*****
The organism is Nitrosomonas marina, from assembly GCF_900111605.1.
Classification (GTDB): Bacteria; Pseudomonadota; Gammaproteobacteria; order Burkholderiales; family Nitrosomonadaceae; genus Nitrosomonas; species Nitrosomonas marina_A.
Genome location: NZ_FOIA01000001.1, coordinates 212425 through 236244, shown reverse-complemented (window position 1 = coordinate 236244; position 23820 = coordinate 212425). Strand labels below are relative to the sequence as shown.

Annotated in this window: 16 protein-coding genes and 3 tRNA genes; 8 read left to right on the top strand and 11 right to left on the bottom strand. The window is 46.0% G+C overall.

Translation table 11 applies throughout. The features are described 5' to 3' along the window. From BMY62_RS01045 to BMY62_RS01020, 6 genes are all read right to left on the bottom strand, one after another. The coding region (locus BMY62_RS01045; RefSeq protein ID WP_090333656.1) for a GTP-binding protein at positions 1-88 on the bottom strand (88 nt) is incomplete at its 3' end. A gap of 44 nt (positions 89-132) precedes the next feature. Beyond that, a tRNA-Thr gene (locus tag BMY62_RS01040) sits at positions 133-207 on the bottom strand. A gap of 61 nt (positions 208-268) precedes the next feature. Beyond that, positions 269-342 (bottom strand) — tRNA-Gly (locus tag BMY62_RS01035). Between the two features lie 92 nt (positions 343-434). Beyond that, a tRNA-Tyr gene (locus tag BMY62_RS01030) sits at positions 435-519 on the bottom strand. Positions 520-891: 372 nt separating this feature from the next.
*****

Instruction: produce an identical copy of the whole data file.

The organism is Nitrosomonas marina, from assembly GCF_900111605.1.
Classification (GTDB): Bacteria; Pseudomonadota; Gammaproteobacteria; order Burkholderiales; family Nitrosomonadaceae; genus Nitrosomonas; species Nitrosomonas marina_A.
Genome location: NZ_FOIA01000001.1, coordinates 212425 through 236244, shown reverse-complemented (window position 1 = coordinate 236244; position 23820 = coordinate 212425). Strand labels below are relative to the sequence as shown.

Annotated in this window: 16 protein-coding genes and 3 tRNA genes; 8 read left to right on the top strand and 11 right to left on the bottom strand. The window is 46.0% G+C overall.

Translation table 11 applies throughout. The features are described 5' to 3' along the window. From BMY62_RS01045 to BMY62_RS01020, 6 genes are all read right to left on the bottom strand, one after another. The coding region (locus BMY62_RS01045; RefSeq protein ID WP_090333656.1) for a GTP-binding protein at positions 1-88 on the bottom strand (88 nt) is incomplete at its 3' end. A gap of 44 nt (positions 89-132) precedes the next feature. Beyond that, a tRNA-Thr gene (locus tag BMY62_RS01040) sits at positions 133-207 on the bottom strand. A gap of 61 nt (positions 208-268) precedes the next feature. Beyond that, positions 269-342 (bottom strand) — tRNA-Gly (locus tag BMY62_RS01035). Between the two features lie 92 nt (positions 343-434). Beyond that, a tRNA-Tyr gene (locus tag BMY62_RS01030) sits at positions 435-519 on the bottom strand. Positions 520-891: 372 nt separating this feature from the next.